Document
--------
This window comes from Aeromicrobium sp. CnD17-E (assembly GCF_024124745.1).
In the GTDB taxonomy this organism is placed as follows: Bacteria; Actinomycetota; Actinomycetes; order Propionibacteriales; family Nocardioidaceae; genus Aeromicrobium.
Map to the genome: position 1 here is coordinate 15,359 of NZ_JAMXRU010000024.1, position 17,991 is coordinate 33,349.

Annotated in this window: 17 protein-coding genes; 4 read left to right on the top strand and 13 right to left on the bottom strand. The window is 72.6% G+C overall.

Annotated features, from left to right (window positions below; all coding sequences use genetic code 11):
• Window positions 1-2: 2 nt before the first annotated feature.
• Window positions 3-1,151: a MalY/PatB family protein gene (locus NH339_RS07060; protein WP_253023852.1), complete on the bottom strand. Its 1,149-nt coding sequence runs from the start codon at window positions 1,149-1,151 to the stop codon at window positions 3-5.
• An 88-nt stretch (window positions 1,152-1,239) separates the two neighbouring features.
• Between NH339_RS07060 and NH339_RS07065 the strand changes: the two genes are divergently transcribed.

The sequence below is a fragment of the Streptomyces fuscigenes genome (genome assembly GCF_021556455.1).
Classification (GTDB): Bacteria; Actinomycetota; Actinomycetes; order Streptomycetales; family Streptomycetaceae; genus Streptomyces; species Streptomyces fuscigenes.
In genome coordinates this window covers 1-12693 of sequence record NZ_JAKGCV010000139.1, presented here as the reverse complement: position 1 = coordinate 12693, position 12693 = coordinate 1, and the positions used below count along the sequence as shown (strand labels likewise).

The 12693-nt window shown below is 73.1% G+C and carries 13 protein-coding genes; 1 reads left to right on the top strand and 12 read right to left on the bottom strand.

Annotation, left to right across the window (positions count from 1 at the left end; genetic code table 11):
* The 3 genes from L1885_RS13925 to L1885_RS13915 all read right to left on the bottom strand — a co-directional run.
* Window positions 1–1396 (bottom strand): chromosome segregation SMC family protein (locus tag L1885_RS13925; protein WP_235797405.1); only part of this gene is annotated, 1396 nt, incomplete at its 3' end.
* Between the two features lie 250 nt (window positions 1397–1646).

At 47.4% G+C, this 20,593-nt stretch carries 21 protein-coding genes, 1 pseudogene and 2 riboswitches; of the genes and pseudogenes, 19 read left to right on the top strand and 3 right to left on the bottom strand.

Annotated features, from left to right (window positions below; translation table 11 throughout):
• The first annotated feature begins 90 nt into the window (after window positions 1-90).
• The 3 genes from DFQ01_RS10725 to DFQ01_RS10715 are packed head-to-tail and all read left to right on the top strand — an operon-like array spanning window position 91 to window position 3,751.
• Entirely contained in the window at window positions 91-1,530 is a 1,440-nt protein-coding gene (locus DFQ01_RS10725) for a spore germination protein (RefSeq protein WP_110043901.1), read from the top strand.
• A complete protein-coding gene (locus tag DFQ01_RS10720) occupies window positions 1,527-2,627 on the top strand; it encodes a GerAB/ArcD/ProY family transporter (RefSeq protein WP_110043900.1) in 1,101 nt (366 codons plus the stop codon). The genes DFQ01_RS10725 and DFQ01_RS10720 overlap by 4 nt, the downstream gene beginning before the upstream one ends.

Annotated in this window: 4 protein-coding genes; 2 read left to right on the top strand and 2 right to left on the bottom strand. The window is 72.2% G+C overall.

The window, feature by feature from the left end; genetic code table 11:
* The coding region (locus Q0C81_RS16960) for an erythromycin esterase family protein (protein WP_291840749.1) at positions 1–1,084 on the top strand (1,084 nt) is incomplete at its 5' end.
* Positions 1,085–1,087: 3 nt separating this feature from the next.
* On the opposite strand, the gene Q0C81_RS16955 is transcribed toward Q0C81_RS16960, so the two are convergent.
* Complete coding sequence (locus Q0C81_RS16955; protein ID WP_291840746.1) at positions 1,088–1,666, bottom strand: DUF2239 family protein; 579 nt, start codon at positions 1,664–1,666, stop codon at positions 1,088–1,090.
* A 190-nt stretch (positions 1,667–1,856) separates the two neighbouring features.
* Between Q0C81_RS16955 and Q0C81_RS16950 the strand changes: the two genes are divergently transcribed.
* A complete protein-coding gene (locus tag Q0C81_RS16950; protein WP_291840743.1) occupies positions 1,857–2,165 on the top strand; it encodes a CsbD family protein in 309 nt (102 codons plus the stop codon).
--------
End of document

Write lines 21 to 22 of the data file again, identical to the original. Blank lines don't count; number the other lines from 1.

• The 3 genes from DFQ01_RS10725 to DFQ01_RS10715 are packed head-to-tail and all read left to right on the top strand — an operon-like array spanning window position 91 to window position 3,751.
• Entirely contained in the window at window positions 91-1,530 is a 1,440-nt protein-coding gene (locus DFQ01_RS10725) for a spore germination protein (RefSeq protein WP_110043901.1), read from the top strand.